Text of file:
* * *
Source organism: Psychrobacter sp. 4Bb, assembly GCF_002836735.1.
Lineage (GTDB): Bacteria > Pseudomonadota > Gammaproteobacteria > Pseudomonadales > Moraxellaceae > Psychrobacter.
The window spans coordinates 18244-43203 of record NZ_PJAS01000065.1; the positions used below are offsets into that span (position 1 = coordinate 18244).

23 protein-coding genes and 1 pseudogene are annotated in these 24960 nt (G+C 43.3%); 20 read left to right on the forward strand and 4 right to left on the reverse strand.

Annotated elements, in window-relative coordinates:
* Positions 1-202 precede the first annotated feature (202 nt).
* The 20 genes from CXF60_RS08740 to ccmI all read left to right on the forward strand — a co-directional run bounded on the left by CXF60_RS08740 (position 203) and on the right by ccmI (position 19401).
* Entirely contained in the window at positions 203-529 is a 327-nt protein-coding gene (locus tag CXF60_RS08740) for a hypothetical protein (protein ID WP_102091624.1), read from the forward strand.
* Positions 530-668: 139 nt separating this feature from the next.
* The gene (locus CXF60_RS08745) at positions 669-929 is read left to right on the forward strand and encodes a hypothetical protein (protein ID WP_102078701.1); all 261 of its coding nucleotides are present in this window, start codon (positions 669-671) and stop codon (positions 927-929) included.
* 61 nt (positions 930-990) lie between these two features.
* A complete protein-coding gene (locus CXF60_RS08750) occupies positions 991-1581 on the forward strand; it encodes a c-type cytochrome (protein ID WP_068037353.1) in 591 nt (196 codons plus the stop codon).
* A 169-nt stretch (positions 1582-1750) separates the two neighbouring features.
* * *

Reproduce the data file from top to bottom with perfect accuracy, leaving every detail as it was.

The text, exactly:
Source organism: Psychrobacter sp. 4Bb, assembly GCF_002836735.1.
Lineage (GTDB): Bacteria > Pseudomonadota > Gammaproteobacteria > Pseudomonadales > Moraxellaceae > Psychrobacter.
The window spans coordinates 18244-43203 of record NZ_PJAS01000065.1; the positions used below are offsets into that span (position 1 = coordinate 18244).

23 protein-coding genes and 1 pseudogene are annotated in these 24960 nt (G+C 43.3%); 20 read left to right on the forward strand and 4 right to left on the reverse strand.

Annotated elements, in window-relative coordinates:
* Positions 1-202 precede the first annotated feature (202 nt).
* The 20 genes from CXF60_RS08740 to ccmI all read left to right on the forward strand — a co-directional run bounded on the left by CXF60_RS08740 (position 203) and on the right by ccmI (position 19401).
* Entirely contained in the window at positions 203-529 is a 327-nt protein-coding gene (locus tag CXF60_RS08740) for a hypothetical protein (protein ID WP_102091624.1), read from the forward strand.
* Positions 530-668: 139 nt separating this feature from the next.
* The gene (locus CXF60_RS08745) at positions 669-929 is read left to right on the forward strand and encodes a hypothetical protein (protein ID WP_102078701.1); all 261 of its coding nucleotides are present in this window, start codon (positions 669-671) and stop codon (positions 927-929) included.
* 61 nt (positions 930-990) lie between these two features.
* A complete protein-coding gene (locus CXF60_RS08750) occupies positions 991-1581 on the forward strand; it encodes a c-type cytochrome (protein ID WP_068037353.1) in 591 nt (196 codons plus the stop codon).
* A 169-nt stretch (positions 1582-1750) separates the two neighbouring features.